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Confession… I have had mainly awesome roommate experiences in the past two years, but many of my friends did come across several of the above roommates during their time in the dorms.

Readers: What types of roommates have you encountered?

The Freshman 15: Ways to Get Involved on Campus

Welcome, freshmen, to the month of September! If you’ve made it this far, chances are you’ve already found your way around campus, learned a little bit in your classes and met some new people. Now you have an idea of How Things Work when it comes to student life, and you’re gaining a better understanding of what college is all about. So… what next? It’s time to make yourself a part of the college experience – after all, what you get out of college will only be as much as what you give, and it is never too early to get involved.

Of course, this may sound a little easier said than done. As a freshman, you might feel somewhat intimidated and maybe even overwhelmed at the thought of joining an organization or trying a new activity. When I first enrolled at my university, there were so many opportunities available to me that I had no idea where to begin. (At that point in time, I didn’t know where I even belonged on campus, or what I wanted to major in, or what truly interested me!) One year later, I am still discovering what I like and don’t like, but I have a much better handle on how involved I want to be, and how I’ll go about doing that.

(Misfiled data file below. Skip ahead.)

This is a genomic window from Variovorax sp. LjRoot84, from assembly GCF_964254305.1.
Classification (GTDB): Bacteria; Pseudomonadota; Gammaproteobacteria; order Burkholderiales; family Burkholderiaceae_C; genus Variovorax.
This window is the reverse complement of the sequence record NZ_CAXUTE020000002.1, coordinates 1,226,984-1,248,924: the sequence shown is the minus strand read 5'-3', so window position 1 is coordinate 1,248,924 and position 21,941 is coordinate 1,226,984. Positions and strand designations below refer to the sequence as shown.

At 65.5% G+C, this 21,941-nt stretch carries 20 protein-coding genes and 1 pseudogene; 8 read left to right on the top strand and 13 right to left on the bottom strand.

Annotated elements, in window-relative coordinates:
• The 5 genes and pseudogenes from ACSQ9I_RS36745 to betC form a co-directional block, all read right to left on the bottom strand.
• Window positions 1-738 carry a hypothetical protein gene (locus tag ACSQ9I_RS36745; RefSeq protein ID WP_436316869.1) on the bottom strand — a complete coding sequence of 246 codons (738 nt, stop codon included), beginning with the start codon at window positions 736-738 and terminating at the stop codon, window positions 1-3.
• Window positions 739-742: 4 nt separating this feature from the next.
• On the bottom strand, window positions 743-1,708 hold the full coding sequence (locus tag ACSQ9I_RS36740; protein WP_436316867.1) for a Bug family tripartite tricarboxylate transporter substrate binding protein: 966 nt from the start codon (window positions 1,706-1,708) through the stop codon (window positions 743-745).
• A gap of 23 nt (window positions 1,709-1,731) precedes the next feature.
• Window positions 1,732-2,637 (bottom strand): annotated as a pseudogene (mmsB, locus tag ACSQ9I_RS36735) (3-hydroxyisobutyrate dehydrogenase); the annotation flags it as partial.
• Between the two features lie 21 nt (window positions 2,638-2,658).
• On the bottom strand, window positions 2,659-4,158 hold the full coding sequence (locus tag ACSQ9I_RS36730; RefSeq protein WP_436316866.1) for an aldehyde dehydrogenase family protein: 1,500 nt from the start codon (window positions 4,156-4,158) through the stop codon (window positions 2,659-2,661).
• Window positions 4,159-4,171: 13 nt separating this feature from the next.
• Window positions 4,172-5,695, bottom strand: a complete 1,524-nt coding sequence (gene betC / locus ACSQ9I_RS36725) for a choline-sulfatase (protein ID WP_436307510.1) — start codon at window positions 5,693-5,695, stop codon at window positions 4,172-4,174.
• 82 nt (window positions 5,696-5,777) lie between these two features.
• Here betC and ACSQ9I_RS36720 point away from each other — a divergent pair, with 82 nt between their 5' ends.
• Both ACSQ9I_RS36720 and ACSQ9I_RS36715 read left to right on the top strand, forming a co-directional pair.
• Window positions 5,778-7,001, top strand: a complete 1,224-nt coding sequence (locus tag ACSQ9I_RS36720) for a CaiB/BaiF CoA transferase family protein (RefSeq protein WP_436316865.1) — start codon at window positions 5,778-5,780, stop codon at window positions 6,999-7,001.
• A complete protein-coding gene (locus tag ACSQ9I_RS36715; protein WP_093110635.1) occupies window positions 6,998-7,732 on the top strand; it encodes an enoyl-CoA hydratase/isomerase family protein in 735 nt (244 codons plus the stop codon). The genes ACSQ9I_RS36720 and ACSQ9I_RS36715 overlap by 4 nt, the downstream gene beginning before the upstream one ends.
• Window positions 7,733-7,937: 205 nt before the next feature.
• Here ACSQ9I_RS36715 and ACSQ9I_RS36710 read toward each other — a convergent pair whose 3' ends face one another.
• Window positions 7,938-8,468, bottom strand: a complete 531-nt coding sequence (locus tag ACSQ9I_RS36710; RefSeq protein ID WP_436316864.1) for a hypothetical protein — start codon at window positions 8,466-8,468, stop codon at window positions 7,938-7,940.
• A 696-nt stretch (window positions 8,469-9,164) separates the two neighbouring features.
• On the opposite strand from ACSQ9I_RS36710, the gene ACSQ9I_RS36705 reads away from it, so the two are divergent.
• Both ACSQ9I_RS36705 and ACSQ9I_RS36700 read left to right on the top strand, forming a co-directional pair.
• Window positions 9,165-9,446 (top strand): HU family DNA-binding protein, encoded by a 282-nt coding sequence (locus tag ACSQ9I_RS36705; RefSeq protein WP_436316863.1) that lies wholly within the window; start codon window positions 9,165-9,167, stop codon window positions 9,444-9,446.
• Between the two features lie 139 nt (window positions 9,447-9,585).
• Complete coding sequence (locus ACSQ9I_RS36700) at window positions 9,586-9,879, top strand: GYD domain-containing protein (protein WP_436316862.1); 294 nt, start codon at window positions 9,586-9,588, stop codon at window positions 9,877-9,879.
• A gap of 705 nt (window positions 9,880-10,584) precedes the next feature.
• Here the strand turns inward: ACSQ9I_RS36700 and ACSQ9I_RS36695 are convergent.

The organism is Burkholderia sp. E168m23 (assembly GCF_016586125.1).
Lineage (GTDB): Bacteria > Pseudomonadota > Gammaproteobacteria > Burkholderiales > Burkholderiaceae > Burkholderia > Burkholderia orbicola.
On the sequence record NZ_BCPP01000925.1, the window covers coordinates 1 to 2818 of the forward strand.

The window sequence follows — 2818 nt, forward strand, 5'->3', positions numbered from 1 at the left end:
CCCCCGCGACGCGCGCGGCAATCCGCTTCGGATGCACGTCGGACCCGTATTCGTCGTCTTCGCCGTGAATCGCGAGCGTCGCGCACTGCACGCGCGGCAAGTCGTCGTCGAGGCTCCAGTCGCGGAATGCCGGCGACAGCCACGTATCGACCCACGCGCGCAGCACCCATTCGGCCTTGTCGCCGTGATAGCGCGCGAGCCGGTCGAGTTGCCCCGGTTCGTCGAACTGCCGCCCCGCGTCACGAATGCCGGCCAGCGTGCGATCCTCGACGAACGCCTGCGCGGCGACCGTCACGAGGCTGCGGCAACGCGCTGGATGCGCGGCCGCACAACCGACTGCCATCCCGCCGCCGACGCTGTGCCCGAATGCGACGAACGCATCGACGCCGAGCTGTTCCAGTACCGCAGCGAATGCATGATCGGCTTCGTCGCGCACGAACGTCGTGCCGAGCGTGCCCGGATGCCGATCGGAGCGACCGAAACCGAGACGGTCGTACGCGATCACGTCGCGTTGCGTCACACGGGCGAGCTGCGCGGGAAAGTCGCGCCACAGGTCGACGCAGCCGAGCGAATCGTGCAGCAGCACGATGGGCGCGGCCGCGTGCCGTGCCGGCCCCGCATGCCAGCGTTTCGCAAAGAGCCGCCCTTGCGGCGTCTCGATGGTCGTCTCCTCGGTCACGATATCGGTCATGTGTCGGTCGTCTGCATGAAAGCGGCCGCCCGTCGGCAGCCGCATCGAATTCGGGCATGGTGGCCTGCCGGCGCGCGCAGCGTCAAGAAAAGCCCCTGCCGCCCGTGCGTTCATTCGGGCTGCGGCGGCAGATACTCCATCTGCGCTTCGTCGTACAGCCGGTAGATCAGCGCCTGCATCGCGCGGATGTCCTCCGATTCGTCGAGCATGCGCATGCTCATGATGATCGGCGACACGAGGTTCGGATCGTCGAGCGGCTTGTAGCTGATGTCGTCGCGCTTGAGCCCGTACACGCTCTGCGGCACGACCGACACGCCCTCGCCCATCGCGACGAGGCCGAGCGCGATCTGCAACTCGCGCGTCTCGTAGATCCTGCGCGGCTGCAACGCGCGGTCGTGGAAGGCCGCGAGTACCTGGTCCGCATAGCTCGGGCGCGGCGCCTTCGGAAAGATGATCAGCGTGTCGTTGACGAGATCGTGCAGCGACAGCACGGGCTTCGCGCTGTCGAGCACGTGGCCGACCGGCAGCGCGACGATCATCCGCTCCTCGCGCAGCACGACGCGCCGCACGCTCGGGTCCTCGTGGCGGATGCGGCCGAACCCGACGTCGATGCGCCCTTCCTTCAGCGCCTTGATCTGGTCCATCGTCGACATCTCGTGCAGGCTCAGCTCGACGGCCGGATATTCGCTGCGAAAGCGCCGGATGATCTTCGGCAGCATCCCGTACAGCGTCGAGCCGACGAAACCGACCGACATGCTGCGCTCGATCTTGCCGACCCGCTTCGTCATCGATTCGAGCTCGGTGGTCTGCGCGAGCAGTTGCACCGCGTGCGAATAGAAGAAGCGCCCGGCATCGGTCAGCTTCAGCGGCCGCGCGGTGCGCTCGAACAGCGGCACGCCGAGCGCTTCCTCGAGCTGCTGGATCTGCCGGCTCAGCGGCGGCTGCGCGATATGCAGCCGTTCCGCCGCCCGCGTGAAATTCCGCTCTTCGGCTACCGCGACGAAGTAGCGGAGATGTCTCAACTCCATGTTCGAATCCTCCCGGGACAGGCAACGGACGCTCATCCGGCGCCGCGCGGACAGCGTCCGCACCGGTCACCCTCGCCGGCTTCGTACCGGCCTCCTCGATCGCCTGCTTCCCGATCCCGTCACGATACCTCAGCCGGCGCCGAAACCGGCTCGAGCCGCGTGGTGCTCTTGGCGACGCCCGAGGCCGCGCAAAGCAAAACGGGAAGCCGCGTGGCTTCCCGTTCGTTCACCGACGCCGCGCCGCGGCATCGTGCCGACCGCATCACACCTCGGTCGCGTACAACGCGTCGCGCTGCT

If you are still looking to make your mark on campus, this article is for you!Tweet this!

The Freshman 15: Ways to Get Involved on Campus

1. Figure out what you’re passionate about.
Before I go into any further detail, I just want to clarify that this does not mean you need to figure out your entire life’s purpose in a matter of weeks. All you really need to do here is narrow your search… are you looking for a way to participate in community service, or are you looking for something to build on your skills? Are you looking for something educational, or are you looking for a way to make social connections and just have fun? Having an idea of what you want will make it easier to find an organization or project that interests you.

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2. Keep your eyes and ears open.
There are announcements for various clubs and events everywhere you go — from your professors, your email newsletters, the signs on the bulletin board outside your dorm room, etc. Be receptive to those announcements and if something catches your attention, jot down the date and time and go to an informational meeting. As I’ve mentioned before, the worst thing that can happen is that you decide the club isn’t for you, and you wind up with some free food.

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3. Look for organizations within your major.
If you already have an idea of where you want to be after college, then find a club that focuses on that career path. As a member of both the Ad Club and QUOTES (my school’s Public Relations Club), I learn all sorts of inside information about the integrated marketing industry and how to get ahead when I pursue internships and jobs in the future. Both clubs expose students to the aspects of those careers that they wouldn’t be able to learn in a classroom, and I’d imagine that the societies for engineering, pre-medical, political science and accounting students would provide similar opportunities for growth.